14:07 clgv: danieljames_: whats the problem with counterclockwise?

14:07 amalloy: &(clojure.repl/apropos "lines")

14:07 lazybot: ⇒ (split-lines)

14:07 amalloy: &(doc split-lines)

14:07 lazybot: java.lang.RuntimeException: Unable to resolve var: split-lines in this context

14:07 AimHere: clojure.string/split-lines then

14:07 clgv: &(use 'clojure.string)

14:07 lazybot: ⇒ nil

14:08 clgv: &(doc split-lines)

14:08 lazybot: ⇒ "([s]); Splits s on \\n or \\r\\n."

14:09 drguildo: yeah but what about finding "/*", "*/" and removing them and everything inbetween

14:09 AimHere: Isn't split-lines the opposite of what drguildo wants, though? Doesn't that give him two lines of useless comment where he wants none

14:09 drguildo: or "//", "\n" and everything inbetween

14:10 the-kenny: drguildo: Maybe group-by is helpful.

14:10 AimHere: Won't crafting a suitable regex and using 'split' on it work, if the clojure regex handler is up to it

14:11 drguildo: yeah i thought about using regex but i'm just curious as to how one would go about doing this in clojure without them

14:11 because it's obvious to me how to do it in an imperative language

14:12 the-kenny: Oh, group-by wasn't the function I meant. partition-by :)

14:12 clgv: drguildo: clojure has excellent regexp support. try clojure.string/replace

14:23 amalloy: i mean, you'd just be rewriting a small subset of regex functionality. take an input sequence of characters, and reduce over it as a simple state machine

14:26 (reduce (fn [[state output prev] c] (case state :normal (if (= c \/) [:after-slash output c] [:normal (conj output c) nil]), :after-slash (if (= c \*) [:comment output nil] [:normal (conj output prev c) nil]) ...)) [:normal [] nil] input-chars)

14:31 TimMc: Dammit, drguildo left.

14:33 $mail drguildo You probably want split-with for your subsequence dropping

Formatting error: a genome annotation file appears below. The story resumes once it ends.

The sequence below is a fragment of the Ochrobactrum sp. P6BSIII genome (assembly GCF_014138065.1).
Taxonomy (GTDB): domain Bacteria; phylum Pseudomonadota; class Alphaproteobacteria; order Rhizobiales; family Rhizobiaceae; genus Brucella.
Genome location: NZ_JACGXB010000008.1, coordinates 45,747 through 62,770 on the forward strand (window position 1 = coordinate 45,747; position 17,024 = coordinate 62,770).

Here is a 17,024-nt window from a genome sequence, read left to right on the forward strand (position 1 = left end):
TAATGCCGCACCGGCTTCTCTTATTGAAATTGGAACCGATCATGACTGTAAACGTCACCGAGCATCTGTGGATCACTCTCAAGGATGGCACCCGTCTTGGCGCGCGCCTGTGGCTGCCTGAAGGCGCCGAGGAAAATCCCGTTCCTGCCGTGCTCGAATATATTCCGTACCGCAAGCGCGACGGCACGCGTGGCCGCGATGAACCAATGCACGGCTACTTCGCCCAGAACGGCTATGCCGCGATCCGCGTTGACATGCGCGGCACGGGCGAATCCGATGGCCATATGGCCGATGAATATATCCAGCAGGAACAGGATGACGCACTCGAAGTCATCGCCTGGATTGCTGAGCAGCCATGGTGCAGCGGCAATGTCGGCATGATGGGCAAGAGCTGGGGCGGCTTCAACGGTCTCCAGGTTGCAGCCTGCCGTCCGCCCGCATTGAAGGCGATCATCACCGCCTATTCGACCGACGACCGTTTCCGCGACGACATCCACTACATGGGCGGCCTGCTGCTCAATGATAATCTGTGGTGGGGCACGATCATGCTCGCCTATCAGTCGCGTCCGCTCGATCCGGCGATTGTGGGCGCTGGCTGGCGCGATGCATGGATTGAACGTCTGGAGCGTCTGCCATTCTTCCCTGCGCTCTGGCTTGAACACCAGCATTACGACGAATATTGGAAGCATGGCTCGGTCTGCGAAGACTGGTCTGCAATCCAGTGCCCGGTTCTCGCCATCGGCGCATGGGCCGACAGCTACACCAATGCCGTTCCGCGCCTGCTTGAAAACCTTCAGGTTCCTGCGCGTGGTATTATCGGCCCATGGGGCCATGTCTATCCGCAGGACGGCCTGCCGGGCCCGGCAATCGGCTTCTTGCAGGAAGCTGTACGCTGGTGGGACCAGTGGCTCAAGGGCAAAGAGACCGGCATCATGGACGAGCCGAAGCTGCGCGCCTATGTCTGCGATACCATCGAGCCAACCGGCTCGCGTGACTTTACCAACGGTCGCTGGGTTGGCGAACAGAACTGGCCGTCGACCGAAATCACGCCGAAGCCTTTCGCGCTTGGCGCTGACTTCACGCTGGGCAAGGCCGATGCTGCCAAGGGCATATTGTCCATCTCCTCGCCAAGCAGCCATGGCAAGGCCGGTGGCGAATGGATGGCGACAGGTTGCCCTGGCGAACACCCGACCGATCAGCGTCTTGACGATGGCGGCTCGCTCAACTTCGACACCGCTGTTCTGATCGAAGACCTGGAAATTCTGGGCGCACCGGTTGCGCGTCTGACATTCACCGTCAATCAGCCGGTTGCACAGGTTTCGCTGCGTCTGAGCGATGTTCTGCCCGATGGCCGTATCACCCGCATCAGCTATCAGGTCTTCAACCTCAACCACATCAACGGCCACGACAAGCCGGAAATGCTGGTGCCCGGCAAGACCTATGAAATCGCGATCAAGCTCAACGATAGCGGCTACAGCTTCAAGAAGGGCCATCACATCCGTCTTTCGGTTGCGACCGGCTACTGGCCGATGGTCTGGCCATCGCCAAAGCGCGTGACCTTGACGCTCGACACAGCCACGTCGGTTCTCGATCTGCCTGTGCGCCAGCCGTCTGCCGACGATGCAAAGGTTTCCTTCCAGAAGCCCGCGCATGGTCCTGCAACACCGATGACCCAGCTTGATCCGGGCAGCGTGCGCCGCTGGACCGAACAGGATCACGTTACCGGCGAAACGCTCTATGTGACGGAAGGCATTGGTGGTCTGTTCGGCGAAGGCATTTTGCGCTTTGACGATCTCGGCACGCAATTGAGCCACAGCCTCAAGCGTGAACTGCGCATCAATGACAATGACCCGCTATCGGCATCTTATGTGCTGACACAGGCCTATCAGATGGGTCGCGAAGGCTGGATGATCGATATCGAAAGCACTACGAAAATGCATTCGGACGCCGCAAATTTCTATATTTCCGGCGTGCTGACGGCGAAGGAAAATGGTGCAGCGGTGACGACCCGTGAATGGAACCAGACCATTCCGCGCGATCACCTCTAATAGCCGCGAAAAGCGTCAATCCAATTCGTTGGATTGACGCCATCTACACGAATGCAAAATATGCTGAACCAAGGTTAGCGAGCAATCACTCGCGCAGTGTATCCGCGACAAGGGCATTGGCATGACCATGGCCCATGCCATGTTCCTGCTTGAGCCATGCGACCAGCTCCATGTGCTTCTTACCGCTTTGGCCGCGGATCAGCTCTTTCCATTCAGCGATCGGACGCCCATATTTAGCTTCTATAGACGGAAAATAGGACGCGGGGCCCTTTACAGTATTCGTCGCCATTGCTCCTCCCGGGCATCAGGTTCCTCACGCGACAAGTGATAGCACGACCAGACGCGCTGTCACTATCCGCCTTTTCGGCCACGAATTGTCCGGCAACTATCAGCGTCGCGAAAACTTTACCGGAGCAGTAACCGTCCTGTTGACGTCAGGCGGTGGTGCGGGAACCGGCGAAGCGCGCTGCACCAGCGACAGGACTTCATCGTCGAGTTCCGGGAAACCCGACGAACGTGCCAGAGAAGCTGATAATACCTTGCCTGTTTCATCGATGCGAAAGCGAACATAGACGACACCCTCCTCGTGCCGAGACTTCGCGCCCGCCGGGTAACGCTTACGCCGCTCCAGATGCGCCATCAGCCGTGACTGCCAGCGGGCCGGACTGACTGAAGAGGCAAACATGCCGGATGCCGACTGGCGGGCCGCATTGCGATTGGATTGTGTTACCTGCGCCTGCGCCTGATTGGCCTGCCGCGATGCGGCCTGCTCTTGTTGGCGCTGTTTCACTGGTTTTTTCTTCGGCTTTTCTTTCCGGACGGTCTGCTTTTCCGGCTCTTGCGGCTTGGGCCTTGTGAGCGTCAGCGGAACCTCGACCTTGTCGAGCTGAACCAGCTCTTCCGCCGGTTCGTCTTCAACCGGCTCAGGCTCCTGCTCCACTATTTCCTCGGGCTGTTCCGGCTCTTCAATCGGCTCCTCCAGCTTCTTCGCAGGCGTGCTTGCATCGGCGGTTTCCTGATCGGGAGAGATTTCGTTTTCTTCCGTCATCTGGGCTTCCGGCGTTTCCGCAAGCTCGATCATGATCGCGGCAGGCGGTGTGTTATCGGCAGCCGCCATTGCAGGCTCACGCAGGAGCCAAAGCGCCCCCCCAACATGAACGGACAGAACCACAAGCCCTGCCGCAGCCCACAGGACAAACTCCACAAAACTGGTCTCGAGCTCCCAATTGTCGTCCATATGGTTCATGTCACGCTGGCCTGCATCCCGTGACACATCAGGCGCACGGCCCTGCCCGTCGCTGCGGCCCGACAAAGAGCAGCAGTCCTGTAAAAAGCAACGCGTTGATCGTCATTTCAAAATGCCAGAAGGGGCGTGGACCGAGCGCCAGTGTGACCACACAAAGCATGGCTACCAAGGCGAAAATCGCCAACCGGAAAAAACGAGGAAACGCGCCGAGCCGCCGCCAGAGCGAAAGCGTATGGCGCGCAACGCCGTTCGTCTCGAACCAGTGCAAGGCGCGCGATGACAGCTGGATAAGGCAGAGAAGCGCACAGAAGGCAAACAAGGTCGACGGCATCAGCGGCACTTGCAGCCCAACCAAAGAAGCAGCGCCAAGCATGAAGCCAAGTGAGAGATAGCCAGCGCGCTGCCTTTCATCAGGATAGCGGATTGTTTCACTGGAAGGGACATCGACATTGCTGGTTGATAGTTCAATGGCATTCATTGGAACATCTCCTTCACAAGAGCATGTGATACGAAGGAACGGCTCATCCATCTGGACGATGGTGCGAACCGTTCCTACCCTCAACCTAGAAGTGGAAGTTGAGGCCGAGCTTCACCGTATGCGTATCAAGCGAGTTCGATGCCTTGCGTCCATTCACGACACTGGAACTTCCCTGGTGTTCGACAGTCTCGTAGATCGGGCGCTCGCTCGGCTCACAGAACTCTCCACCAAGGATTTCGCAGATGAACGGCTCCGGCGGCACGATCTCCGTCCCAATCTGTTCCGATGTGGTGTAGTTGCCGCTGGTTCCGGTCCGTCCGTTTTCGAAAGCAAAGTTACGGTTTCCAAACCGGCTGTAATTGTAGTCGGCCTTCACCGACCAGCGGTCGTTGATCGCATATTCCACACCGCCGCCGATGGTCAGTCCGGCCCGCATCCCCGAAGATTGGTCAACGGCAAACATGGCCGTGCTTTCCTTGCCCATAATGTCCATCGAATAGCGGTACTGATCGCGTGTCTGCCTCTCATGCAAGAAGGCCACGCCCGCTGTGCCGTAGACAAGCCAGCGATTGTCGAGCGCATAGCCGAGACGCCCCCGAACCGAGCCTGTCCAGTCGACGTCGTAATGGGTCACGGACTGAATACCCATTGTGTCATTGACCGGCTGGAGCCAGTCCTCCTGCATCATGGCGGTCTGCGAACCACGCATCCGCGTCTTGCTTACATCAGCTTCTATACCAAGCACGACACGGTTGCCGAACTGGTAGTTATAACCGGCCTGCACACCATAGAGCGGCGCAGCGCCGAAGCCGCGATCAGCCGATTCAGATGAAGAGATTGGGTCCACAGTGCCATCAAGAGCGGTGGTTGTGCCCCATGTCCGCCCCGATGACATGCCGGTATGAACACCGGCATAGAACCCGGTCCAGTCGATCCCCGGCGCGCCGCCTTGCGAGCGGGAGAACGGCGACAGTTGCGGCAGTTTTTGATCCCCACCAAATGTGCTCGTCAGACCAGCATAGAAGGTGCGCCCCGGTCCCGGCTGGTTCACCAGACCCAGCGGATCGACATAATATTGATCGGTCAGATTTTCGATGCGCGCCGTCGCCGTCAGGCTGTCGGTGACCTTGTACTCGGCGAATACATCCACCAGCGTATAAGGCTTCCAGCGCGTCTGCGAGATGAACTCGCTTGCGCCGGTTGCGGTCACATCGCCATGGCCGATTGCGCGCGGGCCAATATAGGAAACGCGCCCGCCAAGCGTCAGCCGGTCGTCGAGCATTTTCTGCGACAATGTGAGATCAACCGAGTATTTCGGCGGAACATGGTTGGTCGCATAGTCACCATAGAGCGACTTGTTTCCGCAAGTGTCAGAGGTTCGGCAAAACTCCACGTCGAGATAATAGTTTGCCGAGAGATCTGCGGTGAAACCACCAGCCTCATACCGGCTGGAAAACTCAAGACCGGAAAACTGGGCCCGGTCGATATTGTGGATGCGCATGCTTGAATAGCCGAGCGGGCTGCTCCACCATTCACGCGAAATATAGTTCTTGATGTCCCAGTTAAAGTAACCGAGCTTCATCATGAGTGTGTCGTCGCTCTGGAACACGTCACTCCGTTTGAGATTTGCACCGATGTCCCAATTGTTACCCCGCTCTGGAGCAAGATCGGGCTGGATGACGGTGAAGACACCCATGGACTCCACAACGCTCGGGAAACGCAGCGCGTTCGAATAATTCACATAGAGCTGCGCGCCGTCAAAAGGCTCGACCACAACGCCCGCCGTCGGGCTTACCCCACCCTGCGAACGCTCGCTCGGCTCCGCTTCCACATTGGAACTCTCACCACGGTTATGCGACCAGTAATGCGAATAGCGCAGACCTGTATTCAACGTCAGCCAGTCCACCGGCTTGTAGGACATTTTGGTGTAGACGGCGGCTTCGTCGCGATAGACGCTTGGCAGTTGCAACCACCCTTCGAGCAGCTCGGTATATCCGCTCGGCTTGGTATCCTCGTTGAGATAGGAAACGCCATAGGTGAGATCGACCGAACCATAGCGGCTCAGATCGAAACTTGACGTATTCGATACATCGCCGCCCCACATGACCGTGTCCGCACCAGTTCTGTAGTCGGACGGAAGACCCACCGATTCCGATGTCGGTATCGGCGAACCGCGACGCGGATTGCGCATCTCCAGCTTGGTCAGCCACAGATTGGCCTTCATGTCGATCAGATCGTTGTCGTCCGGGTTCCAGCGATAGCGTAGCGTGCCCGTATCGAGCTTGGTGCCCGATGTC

14:33 lazybot: Message saved.

14:34 tmciver: I was looking at the clojure IRC logs on http://clojure-log.n01se.net/ and the 'Previous' and 'Next' links don't work for me. Can someone verify this?

14:34 amalloy: TimMc: that seem unlikely

14:36 $mail drguildo as an exercise in state machines, here's a comment parser: https://gist.github.com/1695538

14:36 lazybot: Message saved.

14:41 TimMc: amalloy: Perhaps I misunderstood what he was asking for. It sounded like he already had the source tokenized, and just needed to drop everything from the begin-comment to end-comment tokens -- but now I'm not so sure.

14:41 amalloy: he wasn't terribly clear, no

14:43 fwiw, lazybot has a super-awesome feature in case you decide you don't want to tell him about split-with after all: $unmail drguildo

14:45 TimMc: Thanks, good to know. But I probably won't.

14:46 amalloy: Hey, remember that chaining macro (like ->) that has explicit % markers? Do you have a link handy for that?

14:47 amalloy: the one that's been written a hundred times and everybody says is evil? no, i don't

14:56 TimMc: bah

14:56 I haven't heard a good argument for its evilness.

14:57 Raynes: The fact that it's pointless has always been enough for me.

15:00 lynaghk: Does anyone have any reading/project suggestions for wiring together atoms with dependencies.

15:01 That is, say I have a closure that relies on some atoms; is there a clever way to have that closure itself act like an atom and update itself when its dependencies update?